Reauthorization of EB-5 program vital to hotel industry’s rebound
Originally published by Hotel Business on May 21, 2021
Since its inception in 1990, the EB-5 program has served as a gateway for qualified foreign investors who must meet specific capital and job creation requirements to obtain permanent U.S. residency. In 1992, Congress created the Regional Center Program allowing designated “regional centers” to pool these investments and leverage them with other capital to create jobs through a myriad of successful economic development initiatives. The Regional Center Program became a catalyst for hundreds of projects and hundreds of thousands of jobs, and was an impactful part of the country’s economic recovery after the 2008 recession. Now, this job-creating success story is set to end in less than 65 days, on June 30, unless Congress reauthorizes it.
The EB-5 Regional Center Program has provided more than $41 billion in capital investment from across the globe to fund various developments and to support American businesses—all at no cost to the U.S. taxpayer. This capital deployment and resulting projects created at least 820,000 job opportunities for U.S. workers—vital contributions especially following the 2008 recession.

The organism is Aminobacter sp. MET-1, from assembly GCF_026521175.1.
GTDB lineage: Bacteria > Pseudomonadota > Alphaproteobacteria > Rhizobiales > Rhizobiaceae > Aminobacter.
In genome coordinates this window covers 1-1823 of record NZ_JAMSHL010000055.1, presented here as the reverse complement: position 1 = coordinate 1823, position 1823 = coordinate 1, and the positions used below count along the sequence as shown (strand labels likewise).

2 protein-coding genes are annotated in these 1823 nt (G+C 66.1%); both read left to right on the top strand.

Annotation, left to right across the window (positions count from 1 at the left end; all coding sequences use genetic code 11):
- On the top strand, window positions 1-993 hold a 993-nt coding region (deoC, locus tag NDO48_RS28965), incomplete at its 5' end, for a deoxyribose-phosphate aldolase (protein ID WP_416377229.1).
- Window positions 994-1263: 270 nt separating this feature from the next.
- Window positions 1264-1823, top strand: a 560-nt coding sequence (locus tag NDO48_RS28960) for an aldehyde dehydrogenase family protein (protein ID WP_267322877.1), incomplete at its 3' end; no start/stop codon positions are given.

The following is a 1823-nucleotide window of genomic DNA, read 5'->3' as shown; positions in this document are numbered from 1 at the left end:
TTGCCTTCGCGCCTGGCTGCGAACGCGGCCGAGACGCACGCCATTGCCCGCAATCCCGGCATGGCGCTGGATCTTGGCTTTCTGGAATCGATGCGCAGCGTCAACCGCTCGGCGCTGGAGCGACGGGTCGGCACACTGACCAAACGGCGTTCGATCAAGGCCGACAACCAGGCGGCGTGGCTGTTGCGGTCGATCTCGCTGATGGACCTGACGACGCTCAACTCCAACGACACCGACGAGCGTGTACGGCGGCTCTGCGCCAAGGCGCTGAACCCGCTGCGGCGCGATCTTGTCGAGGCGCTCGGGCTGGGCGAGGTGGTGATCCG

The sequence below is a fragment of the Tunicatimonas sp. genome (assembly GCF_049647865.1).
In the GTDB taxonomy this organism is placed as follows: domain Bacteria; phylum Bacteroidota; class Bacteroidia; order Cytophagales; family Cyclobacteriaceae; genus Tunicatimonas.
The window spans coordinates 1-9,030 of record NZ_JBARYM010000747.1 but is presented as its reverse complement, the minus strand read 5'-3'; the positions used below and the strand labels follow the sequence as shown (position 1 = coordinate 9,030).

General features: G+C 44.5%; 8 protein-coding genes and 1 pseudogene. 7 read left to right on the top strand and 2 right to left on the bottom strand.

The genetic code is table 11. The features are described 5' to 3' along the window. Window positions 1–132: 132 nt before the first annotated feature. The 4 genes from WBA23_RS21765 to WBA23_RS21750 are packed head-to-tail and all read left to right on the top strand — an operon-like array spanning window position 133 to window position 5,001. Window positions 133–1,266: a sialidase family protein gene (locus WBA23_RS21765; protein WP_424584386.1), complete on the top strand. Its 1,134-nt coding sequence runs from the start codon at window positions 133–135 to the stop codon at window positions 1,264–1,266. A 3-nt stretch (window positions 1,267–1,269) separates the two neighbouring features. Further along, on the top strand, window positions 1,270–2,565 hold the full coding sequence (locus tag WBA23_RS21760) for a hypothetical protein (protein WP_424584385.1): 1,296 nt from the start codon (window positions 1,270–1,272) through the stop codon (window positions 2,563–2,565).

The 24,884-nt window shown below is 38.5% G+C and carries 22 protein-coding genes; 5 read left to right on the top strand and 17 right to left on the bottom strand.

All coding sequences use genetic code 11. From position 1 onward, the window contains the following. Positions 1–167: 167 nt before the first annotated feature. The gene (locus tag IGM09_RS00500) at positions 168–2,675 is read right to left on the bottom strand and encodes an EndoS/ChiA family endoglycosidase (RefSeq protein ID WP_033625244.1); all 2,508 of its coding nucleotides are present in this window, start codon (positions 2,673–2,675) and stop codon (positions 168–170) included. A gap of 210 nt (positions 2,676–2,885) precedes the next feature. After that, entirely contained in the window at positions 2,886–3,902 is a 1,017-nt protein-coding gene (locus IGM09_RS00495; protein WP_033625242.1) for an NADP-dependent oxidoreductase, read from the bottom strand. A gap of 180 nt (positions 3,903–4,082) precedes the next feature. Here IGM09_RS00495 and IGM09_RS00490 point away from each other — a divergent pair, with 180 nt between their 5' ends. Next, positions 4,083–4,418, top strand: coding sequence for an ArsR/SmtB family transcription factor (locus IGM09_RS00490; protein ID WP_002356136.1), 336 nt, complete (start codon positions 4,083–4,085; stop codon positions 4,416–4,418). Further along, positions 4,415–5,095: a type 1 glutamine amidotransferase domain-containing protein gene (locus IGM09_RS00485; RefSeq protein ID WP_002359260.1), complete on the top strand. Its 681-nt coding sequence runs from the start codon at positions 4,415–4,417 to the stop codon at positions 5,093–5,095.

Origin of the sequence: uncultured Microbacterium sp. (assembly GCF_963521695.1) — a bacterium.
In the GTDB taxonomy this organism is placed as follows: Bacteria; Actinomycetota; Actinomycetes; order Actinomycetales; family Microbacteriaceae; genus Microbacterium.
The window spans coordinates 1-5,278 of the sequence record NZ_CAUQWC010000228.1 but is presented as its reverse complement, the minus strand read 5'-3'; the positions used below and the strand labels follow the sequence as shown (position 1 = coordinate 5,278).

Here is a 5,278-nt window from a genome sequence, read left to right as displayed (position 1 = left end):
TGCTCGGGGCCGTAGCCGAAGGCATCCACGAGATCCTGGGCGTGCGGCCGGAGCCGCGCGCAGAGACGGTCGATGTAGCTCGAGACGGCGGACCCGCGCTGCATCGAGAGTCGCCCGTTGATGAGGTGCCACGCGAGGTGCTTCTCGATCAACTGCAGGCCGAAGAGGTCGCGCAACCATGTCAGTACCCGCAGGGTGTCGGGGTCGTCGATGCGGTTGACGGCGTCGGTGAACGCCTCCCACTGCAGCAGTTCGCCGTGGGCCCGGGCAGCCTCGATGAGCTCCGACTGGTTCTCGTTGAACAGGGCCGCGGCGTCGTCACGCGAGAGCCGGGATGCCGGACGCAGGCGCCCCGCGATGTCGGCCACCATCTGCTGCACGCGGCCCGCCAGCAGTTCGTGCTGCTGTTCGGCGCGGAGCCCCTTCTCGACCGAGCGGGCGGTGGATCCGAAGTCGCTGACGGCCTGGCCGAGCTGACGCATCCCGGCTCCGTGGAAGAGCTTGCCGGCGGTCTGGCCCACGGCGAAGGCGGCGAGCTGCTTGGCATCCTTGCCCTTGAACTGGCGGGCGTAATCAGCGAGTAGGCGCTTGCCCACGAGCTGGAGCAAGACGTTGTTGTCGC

More specifically, the program has a proven track record of bolstering the commercial real estate industry. Between 2010 and 2015, it deployed $10 billion to fund commercial construction which accounted for 60% of all EB-5 funds invested in the U.S. during that time period. In 2014 and 2015, the EB-5 capital funding for commercial construction was solely responsible for an estimated $6.1 billion, resulting in a more than 600% increase from 2010 to 2011. In addition, non-construction-related sectors with significant EB-5 capital investment during the same period included hotels and restaurants (an estimated $1.2 billion); real estate (an estimated $540 million); retail and wholesale trade (an estimated $516 million); and architecture, engineering and related services (an estimated $412 million).
Hotels have long been considered the darling of EB-5 financing among foreign investors due to a variety of reasons, including their tendency to create more jobs than other types of real estate development projects. Additionally, after the Great Recession, real estate financing became abundant for most classes of real estate, except hotel development. As a result of the limited financing available for hotel construction, hotel developers have turned to EB-5 financing to help fill in their capital stack.